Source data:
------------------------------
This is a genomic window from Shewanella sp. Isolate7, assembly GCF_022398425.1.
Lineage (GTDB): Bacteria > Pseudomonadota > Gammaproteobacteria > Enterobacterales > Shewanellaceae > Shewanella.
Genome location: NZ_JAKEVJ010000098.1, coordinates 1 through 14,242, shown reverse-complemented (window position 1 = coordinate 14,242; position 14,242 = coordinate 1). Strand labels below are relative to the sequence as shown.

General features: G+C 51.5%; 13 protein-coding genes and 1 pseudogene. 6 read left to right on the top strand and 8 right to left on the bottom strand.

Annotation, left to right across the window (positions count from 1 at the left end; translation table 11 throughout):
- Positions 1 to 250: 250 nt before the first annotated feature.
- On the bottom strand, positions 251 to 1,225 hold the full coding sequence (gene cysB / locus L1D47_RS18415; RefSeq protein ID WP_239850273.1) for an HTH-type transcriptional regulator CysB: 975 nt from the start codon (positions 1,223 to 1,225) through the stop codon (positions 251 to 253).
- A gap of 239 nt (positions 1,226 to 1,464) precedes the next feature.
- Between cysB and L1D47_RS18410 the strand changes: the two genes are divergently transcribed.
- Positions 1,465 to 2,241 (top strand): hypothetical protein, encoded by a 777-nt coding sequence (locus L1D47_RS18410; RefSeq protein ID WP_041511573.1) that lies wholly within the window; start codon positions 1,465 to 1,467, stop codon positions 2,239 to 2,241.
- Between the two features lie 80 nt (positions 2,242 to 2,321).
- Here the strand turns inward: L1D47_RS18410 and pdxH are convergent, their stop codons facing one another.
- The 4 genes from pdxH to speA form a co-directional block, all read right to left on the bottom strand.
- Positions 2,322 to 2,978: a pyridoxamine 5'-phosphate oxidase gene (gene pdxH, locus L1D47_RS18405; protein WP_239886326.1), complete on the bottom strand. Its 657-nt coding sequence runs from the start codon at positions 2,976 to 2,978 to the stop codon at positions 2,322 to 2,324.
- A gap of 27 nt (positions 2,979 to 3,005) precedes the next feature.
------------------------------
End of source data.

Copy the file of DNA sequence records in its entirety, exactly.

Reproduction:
This is a genomic window from Shewanella sp. Isolate7, assembly GCF_022398425.1.
Lineage (GTDB): Bacteria > Pseudomonadota > Gammaproteobacteria > Enterobacterales > Shewanellaceae > Shewanella.
Genome location: NZ_JAKEVJ010000098.1, coordinates 1 through 14,242, shown reverse-complemented (window position 1 = coordinate 14,242; position 14,242 = coordinate 1). Strand labels below are relative to the sequence as shown.

General features: G+C 51.5%; 13 protein-coding genes and 1 pseudogene. 6 read left to right on the top strand and 8 right to left on the bottom strand.

Annotation, left to right across the window (positions count from 1 at the left end; translation table 11 throughout):
- Positions 1 to 250: 250 nt before the first annotated feature.
- On the bottom strand, positions 251 to 1,225 hold the full coding sequence (gene cysB / locus L1D47_RS18415; RefSeq protein ID WP_239850273.1) for an HTH-type transcriptional regulator CysB: 975 nt from the start codon (positions 1,223 to 1,225) through the stop codon (positions 251 to 253).
- A gap of 239 nt (positions 1,226 to 1,464) precedes the next feature.
- Between cysB and L1D47_RS18410 the strand changes: the two genes are divergently transcribed.
- Positions 1,465 to 2,241 (top strand): hypothetical protein, encoded by a 777-nt coding sequence (locus L1D47_RS18410; RefSeq protein ID WP_041511573.1) that lies wholly within the window; start codon positions 1,465 to 1,467, stop codon positions 2,239 to 2,241.
- Between the two features lie 80 nt (positions 2,242 to 2,321).
- Here the strand turns inward: L1D47_RS18410 and pdxH are convergent, their stop codons facing one another.
- The 4 genes from pdxH to speA form a co-directional block, all read right to left on the bottom strand.
- Positions 2,322 to 2,978: a pyridoxamine 5'-phosphate oxidase gene (gene pdxH, locus L1D47_RS18405; protein WP_239886326.1), complete on the bottom strand. Its 657-nt coding sequence runs from the start codon at positions 2,976 to 2,978 to the stop codon at positions 2,322 to 2,324.
- A gap of 27 nt (positions 2,979 to 3,005) precedes the next feature.